The market for web application firewalls (WAFs) is growing. According to TechWorm, WAFs are now a necessity for any business that's moving to the cloud, especially since a Web Application Security Consortium study found that over 13 percent of websites can be compromised automatically, while 99 percent of web applications do not comply with PCI DSS standards.
What's a WAF?
According to TechTarget, a WAF is a firewall that manages a web application's HTTP traffic. This process involves monitoring, filtering and blocking the application's input and output functions. WAFs analyze the behavior and logic of all requested and returned data to determine if malicious actors are trying to hijack a browser session or download a piece of malware.
WAFs can help protect against a number of high-risk threats, including cross-site scripting (XSS). This particular threat comes to fruition when attackers inject malicious code from one site into another "trusted" site that users often visit. As users have marked the latter site as legitimate, browsers do not analyze the associated lines of code. Instead, they allow the malicious actors to execute their plan.
When completed successfully, the XSS process allows attackers to gain access to all of your cookies, session tokens and secure login data. It's also possible for attackers to perform what's known as an SQL injection, in which an SQL query is added to input data from the user to the application. In effect, SQL attacks let hackers issue commands as if they were users, potentially compromising files or operating systems.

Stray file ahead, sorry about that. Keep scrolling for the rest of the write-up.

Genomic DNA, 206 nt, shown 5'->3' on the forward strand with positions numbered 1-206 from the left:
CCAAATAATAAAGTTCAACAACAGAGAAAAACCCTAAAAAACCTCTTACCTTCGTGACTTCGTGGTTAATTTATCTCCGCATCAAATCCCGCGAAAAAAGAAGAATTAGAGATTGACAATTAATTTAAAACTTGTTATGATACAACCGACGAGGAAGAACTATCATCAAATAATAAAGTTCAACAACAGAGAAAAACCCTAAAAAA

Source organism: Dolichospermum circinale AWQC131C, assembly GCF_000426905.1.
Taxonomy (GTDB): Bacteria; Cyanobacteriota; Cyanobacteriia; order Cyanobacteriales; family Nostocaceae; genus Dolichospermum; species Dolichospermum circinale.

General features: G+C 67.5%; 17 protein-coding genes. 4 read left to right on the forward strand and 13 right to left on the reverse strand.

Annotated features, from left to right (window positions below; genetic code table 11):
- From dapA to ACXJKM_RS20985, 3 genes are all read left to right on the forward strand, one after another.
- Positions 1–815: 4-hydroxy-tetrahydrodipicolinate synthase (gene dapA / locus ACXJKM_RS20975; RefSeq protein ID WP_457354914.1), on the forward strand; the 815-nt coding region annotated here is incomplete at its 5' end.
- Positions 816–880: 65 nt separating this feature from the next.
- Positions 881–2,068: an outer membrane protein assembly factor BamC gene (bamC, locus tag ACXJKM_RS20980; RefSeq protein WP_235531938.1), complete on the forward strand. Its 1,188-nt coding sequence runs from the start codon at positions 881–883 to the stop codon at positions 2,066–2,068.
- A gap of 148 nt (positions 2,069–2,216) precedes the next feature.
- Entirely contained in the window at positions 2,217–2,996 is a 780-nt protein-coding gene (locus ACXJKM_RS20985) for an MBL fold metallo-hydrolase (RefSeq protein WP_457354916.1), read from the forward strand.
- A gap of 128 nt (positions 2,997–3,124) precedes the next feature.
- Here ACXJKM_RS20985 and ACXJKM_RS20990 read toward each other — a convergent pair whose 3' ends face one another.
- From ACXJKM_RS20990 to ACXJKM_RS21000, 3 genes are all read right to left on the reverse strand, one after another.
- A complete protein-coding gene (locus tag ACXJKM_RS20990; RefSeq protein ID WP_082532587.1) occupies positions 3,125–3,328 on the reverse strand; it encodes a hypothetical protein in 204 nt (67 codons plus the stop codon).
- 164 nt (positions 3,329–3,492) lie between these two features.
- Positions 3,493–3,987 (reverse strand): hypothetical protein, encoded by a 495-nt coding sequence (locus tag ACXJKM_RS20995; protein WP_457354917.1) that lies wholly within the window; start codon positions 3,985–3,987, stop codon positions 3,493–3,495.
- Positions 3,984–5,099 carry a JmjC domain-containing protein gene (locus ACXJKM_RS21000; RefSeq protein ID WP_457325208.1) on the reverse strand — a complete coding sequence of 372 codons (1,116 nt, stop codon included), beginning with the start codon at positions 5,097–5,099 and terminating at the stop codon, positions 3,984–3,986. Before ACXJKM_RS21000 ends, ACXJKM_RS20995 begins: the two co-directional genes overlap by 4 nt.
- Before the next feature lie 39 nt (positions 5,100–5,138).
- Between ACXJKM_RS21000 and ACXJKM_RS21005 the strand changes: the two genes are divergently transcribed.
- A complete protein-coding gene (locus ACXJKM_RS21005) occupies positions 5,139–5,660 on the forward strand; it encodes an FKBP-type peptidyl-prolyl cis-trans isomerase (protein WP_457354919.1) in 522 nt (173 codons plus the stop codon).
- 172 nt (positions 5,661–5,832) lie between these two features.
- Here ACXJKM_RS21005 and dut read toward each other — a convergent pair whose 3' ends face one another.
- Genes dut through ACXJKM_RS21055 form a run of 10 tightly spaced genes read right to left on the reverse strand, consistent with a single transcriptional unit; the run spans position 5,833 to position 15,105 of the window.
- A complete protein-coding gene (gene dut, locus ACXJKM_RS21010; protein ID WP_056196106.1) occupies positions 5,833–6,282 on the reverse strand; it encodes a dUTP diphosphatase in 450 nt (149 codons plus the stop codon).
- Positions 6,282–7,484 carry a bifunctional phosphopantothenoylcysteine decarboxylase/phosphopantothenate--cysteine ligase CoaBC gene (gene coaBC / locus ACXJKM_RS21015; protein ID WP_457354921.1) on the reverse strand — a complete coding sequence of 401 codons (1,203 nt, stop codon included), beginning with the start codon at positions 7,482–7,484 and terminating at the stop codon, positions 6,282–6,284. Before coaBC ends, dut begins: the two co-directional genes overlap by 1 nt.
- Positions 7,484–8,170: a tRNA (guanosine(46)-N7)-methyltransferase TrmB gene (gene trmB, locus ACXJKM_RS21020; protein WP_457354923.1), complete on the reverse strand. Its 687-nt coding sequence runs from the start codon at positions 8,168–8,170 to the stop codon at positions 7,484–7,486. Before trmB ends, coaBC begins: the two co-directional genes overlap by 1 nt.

The World of WAFs
Web application firewalls are divided into two major categories: Appliance- and cloud-based. The former applies to cases in which companies deploy a physical WAF device on their network. This device can be configured or updated manually by local IT staff. Meanwhile, cloud-based and hybrid solutions can take the form of an infrastructure that's shared by a WAF provider and the business itself, or one that's completely managed by a cloud vendor.
Both formats have their advantages: On-site WAFs provide greater control over security and analysis settings, while opting for a cloud-based solution adds protection from distributed denial of service (DDoS) attacks.
The Benefit for Small to Midsize Businesses (SMBs)
WAFs provide a kind of assertive, front-line protection that's quickly becoming a requirement in an always-connected, web-enabled world. Now, consumers expect even small companies to provide agile, responsive service online. After all, hackers don't discriminate based on size.
Both cloud- and appliance-based WAFs offer advantages for SMBs. Device-driven WAFs are ideal for smaller companies that are dealing with a large volume of request content, such as that produced by PDFs, while cloud alternatives are ideal for smaller companies that don't have the dedicated IT staff necessary to manage a WAF deployment.
If you're looking for better web protection for your SMB, you should consider incorporating an appliance- or cloud-based WAF into your arsenal of security tools.
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